I think I just won the “stupidest title for a blog post ever” award.
If there is such an award.
(I’m not sure if I’d actually want there to be one or not.)
Anyway, I just wanted to post about something stupid that actually tied in to my somewhat estranged “Greek mythology” theme.
So, I’m sorry to say that my birthday was last month, and as usual I couldn’t convince my family to pretend it wasn’t happening. But at least they had the decency to only give me one present. In this case, it was the Blu-Ray of the movie Iphigenia, based on the Euripides play Iphigenia at Aulis. (But without the dea ex machina ending that scholars have been arguing about for centuries.)
I saw the movie years ago in a class, and I’d been trying to get my hands on it for a couple of years to see it again, but the DVD was long out of print, and apparently someone stole the Netflix lending copy. (Seriously, it’s been on my brother’s queue for years.) But it was finally released on Blu-ray recently by Olive Films (at least, I think that’s what the logo said) so I was finally able to see it again.
I hadn’t read the play yet when I first saw the movie, so I was surprised at just how much material there was before the start of the play. (Must have been at least ten to fifteen minutes.)
The point of this post, though, is to tell you about a little goof they made in the subtitles. (And yes, I only just got around to watching it yesterday. On account of I have a slight problem with my television, and currently have to take Blu-rays to my brother’s place to watch them.) For those who don’t know the story of the play, the only pertinent detail you need for my anecdote is that Agamemnon sent a letter back to Mycenae, asking that his eldest daughter, Iphigenia, be sent alone to Aulis, in order to marry Achilles. Of course, his wife, Clytemnestra, wasn’t about to let her daughter go off alone, so she’s come to Aulis with her. And when she’s talking to Agamemnon about the proposed marriage, she’s asking about what kind of man Achilles is.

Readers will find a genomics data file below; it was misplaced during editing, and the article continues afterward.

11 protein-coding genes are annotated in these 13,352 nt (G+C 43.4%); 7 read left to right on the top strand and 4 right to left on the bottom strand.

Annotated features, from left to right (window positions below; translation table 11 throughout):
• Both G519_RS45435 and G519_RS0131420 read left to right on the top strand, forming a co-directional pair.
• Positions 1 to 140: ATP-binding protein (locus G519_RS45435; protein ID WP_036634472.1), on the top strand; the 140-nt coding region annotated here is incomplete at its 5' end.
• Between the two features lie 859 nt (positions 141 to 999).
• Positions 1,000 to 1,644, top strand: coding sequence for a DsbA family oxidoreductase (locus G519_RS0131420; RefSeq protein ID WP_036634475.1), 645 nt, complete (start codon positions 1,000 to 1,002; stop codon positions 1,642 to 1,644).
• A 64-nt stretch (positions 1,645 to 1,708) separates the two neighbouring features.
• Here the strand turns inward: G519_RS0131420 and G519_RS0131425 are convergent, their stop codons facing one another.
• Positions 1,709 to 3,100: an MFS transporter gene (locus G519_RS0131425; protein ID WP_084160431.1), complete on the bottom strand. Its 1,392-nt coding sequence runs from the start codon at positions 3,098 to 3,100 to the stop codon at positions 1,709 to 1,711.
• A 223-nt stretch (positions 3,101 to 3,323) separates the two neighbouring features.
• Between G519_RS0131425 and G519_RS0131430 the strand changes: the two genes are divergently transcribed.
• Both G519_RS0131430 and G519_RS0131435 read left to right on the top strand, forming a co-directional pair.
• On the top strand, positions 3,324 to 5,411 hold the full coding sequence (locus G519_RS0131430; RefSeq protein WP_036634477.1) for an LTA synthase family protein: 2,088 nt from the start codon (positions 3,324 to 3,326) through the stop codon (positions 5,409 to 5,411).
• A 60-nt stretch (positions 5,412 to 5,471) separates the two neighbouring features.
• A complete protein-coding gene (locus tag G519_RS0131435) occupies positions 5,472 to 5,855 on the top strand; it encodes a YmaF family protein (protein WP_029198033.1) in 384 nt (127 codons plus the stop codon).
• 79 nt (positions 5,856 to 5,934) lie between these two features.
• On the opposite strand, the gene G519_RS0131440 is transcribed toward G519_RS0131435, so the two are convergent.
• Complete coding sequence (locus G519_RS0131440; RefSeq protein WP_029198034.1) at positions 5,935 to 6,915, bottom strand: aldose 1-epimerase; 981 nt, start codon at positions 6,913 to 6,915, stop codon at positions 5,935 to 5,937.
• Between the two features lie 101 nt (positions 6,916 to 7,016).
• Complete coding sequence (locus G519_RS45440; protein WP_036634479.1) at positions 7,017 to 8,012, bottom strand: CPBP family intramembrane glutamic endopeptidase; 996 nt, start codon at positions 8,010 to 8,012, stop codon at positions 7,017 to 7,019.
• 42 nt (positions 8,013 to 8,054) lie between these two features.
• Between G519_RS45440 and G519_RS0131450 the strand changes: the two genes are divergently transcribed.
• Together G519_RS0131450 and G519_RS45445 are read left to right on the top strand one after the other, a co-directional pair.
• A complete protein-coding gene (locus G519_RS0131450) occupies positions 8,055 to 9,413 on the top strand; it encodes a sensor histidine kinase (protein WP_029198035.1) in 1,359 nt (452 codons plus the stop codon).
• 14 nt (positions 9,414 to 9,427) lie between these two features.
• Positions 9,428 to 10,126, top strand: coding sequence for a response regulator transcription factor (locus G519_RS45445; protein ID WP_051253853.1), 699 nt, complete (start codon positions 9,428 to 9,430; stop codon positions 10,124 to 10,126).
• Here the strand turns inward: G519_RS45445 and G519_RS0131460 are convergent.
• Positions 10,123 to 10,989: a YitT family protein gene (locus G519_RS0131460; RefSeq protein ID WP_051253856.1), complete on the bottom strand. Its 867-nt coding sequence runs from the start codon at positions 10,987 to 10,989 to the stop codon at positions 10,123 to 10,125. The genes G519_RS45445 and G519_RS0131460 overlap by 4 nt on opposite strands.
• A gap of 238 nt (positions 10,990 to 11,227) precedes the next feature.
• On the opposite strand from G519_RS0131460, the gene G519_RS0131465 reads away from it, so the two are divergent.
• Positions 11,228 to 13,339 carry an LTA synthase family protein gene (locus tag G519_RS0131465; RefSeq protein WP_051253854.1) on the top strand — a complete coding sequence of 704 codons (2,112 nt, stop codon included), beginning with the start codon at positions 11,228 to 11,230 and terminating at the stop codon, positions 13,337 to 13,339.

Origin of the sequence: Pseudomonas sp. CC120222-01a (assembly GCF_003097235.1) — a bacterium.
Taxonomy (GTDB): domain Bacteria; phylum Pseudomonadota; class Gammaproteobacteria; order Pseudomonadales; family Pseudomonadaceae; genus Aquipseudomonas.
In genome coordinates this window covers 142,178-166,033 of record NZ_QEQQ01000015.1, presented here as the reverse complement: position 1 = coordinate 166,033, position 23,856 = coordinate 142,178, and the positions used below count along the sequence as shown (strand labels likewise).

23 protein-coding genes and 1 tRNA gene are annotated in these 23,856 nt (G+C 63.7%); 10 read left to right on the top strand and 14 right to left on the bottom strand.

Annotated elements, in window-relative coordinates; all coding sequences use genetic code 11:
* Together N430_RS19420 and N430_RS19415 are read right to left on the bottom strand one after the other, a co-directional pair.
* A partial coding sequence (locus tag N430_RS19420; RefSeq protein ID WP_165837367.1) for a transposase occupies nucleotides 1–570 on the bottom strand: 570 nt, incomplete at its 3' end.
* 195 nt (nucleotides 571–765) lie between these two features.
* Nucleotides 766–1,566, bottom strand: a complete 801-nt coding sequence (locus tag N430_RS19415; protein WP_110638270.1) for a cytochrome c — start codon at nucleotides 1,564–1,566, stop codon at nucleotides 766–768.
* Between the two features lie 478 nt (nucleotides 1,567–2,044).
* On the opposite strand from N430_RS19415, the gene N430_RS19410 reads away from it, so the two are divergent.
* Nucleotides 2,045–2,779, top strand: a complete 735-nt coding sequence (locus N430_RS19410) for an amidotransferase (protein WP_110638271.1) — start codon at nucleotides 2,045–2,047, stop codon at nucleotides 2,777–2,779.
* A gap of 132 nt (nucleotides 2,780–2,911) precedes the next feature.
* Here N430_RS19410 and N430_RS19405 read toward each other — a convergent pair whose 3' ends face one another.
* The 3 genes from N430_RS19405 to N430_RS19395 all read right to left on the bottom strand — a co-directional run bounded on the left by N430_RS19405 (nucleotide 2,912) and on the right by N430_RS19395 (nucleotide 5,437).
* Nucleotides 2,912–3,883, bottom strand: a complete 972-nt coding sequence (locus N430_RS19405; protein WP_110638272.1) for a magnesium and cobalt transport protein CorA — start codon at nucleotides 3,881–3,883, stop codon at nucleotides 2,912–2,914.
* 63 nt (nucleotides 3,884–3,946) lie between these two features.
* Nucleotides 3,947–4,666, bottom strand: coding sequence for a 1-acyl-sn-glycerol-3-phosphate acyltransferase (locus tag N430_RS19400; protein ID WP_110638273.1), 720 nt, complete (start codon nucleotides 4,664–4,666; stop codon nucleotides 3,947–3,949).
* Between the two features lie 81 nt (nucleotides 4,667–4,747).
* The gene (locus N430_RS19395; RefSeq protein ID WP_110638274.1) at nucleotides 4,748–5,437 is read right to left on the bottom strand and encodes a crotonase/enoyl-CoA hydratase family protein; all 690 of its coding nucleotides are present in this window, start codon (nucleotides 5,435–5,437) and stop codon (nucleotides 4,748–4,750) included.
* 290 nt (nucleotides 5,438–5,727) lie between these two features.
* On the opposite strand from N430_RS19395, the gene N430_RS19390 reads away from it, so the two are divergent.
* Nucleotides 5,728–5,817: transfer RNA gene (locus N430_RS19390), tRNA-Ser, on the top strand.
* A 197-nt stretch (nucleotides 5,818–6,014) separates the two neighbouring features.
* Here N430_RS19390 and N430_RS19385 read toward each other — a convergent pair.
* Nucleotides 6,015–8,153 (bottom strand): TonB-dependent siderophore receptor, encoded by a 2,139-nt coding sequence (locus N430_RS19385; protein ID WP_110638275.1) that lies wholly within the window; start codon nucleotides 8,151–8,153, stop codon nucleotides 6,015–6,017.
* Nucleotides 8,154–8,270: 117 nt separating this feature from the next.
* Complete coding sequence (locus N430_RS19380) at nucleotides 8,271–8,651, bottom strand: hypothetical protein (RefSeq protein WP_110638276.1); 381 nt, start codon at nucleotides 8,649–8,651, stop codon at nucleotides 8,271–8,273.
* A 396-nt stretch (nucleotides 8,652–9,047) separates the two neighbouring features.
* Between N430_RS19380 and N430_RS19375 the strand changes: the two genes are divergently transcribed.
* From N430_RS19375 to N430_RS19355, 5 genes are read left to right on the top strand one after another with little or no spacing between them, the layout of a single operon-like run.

And Agamemnon tells her that he’s “descended from Aesop.”
And I’m sitting here going “Um, what?”
Because I know that’s not what it said in Euripides. Because while Aesop is one of those writers that — like Homer — has a partially (or entirely) mythologized life story, he’s still a real person. (Probably.) And lived in historical times. And was a slave.
But the movie was going on, and I forgot about the line until after the movie was over.
Then I was suddenly like “Oh, duh!”
What the line actually said was that Achilles was descended from Asopos, not Aesop. Asopos, of course, being a river god and the father of Aegina, who was kidnapped/ravished/impregnated by Zeus, giving birth to Aiakos, who was the father of Peleus, father of Achilles.
Now, it still strikes me as weird to pick Asopos rather than Zeus in order to talk about Achilles’ divine lineage (not to mention what about his mother, Thetis, the most powerful of the Nereids?) but presumably that was either because pretty much everyone in the mythic nobility is descended from Zeus, or — more likely — for metrical reasons.
But writing Aesop instead of Asopos…
…it’s hard to find rhyme or reason for that one.